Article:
Voters in communities across four hill counties are being asked this fall to support a funding mechanism that can solve one of the most daunting problems plaguing our society today.
We hope they will embrace the opportunity to have a significant impact at minimal cost.
Mental health issues take a heavy toll on the lives of individuals and our communities in many ways: addiction, suicide, mental illness, developmental illness, and crime, especially mass shootings and crimes committed with firearms. fire.
Unfortunately, state and federal resources do not follow remotely. Community Mental Health Councils Wanted on Ballots in Addison, Lisle, Naperville, Schaumburg, Wheeling, Winfield and Vernon Townships and Will County Can Help Close the Gap – and through a process that ensures local control both over determining funding levels and over deciding priorities in a specific community for the allocation of money.
Community mental health councils – also known as 708 councils, after the legislation that created them – are local groups of volunteers appointed by township supervisors or county leaders who identify the greatest needs. critics in their region and provide grants to committed local agencies. to approach them.
State law limits the tax rate for such councils to a maximum of 0.15% of a property’s value, although the average rate among the 80 councils already in operation today in Illinois is much lower than this small number. The actual rate will vary from community to community – one of the merits of a system based on local control – but the group promoting the Wheeling Township measure expects the cost for a typical homeowner that’s on the order of $30 a year — “over the cost of a large pizza,” says supporter Arlen Gould. If passed, developers in the township intend to seek approximately $1.5 million, which is about one-sixth of the top property tax rate at just 0.026%. That’s less than three hundredths of one percent.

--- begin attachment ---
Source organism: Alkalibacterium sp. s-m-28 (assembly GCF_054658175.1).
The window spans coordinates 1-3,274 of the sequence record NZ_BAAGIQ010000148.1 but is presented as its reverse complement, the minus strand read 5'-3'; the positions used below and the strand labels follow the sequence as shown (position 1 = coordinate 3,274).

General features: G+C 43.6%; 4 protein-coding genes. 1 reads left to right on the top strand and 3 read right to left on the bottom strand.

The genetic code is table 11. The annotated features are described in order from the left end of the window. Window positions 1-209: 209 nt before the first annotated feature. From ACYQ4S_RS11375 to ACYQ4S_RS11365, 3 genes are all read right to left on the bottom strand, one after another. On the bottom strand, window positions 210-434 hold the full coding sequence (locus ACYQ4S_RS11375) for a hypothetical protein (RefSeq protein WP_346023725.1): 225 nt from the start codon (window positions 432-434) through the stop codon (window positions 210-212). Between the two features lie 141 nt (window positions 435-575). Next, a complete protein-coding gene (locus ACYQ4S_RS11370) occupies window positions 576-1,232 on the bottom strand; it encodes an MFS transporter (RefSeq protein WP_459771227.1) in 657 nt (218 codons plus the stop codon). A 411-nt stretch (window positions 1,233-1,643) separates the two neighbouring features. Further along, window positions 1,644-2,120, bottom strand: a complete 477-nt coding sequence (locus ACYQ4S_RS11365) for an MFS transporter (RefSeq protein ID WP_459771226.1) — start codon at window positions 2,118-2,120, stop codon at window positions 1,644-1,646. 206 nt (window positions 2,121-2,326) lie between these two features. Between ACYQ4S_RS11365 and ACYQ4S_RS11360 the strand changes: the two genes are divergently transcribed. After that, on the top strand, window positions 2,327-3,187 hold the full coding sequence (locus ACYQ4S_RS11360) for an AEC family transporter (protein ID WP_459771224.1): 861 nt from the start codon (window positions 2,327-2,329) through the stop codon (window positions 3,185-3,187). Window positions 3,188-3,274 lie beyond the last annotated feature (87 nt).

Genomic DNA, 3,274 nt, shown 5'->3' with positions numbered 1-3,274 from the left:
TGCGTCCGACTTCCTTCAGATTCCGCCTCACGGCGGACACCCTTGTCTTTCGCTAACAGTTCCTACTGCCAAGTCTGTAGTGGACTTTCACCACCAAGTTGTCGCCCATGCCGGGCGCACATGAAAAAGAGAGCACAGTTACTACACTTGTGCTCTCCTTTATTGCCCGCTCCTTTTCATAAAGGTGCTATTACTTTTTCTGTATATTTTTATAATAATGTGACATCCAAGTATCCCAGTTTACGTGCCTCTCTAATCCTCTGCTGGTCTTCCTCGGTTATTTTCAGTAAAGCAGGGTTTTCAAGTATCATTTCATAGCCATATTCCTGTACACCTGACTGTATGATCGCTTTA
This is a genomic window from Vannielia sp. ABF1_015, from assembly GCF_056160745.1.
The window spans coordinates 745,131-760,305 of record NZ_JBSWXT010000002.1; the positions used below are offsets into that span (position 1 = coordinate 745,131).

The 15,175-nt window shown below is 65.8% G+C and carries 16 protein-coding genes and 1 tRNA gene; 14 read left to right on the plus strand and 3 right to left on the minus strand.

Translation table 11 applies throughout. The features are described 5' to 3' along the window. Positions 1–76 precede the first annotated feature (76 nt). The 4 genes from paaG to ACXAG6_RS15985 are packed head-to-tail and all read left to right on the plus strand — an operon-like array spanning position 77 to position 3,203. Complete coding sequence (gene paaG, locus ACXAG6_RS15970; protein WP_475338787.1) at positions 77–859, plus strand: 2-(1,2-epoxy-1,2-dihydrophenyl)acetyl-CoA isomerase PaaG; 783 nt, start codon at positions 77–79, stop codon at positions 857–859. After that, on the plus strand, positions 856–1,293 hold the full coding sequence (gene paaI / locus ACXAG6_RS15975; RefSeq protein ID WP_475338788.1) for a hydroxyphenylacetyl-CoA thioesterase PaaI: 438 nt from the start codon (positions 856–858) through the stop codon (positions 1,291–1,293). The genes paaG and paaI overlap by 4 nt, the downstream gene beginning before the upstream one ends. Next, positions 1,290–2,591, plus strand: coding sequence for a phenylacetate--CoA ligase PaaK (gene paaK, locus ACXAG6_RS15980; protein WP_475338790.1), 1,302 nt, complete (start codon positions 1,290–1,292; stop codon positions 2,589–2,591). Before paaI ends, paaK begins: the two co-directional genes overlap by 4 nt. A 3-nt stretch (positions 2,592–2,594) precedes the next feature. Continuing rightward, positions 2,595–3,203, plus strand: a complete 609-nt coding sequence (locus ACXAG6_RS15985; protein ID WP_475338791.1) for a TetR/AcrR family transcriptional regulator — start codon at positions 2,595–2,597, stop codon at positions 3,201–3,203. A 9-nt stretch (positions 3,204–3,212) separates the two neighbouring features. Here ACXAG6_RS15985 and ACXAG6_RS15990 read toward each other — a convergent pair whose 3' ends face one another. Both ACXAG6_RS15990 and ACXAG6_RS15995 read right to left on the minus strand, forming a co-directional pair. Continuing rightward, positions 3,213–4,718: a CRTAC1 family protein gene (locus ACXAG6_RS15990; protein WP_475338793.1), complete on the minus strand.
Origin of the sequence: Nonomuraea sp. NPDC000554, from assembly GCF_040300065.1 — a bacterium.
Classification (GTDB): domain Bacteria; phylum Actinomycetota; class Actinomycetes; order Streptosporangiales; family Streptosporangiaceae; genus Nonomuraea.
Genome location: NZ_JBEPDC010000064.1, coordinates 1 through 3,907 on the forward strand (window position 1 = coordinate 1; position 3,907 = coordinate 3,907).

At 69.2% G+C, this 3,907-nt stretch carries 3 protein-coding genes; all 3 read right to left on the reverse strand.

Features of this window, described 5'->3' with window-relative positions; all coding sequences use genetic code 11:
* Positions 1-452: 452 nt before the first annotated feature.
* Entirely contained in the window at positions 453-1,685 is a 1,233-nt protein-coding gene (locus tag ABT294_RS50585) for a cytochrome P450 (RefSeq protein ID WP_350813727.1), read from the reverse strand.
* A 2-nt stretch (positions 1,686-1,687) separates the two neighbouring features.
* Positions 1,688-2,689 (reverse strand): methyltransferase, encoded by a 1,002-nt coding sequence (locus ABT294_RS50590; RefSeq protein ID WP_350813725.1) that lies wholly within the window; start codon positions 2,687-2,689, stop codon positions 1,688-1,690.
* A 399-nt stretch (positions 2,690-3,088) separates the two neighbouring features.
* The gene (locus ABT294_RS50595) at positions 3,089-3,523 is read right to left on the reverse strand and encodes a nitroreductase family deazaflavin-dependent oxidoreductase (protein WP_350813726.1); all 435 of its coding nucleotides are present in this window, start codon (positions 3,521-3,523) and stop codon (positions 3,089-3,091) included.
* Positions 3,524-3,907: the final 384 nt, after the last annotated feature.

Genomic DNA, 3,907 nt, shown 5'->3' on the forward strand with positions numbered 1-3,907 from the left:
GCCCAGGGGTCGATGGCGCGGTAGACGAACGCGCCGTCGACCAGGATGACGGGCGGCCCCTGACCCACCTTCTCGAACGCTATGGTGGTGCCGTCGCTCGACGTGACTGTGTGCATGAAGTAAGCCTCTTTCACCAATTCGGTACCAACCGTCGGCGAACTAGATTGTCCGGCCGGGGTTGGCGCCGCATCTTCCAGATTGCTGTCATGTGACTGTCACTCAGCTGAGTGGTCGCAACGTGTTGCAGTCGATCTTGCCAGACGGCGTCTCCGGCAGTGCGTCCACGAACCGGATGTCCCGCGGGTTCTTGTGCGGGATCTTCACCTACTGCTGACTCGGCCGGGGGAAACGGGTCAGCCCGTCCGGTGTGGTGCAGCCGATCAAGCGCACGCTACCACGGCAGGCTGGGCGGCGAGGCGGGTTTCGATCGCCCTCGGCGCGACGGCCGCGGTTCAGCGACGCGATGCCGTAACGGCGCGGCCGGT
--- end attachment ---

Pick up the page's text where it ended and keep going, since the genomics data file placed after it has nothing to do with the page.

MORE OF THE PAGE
Yet such modest levels of funding can support important mental health resources.
“I think word has gotten around that (Council 708) is a very inexpensive way to do great things,” Geri Kerger, executive director of the DuPage National Alliance on Mental Illness, told Our Steve Zalusky for a story last August in reference to such projects already underway in Collar County communities.
As an indicator of the urgency of the need, Gould cites studies that ranked Illinois 35th among all states for providing mental health care and 43rd for services for people with developmental disabilities,
Gould also bristles at recent mail from a political opposition group that lists a host of distortions and inaccuracies attempting to portray the councils as costly additional units of Illinois government. They are neither.
Indeed, at a time when opioid addiction is raging, teen suicide is a growing crisis, and mass shootings are so common that the one thing gun control proponents and opponents alike are concerned about grant is the need for greater mental health care, it is valuable, cost effective and a locally responsive mechanism for individuals and communities who need all the help they can get.
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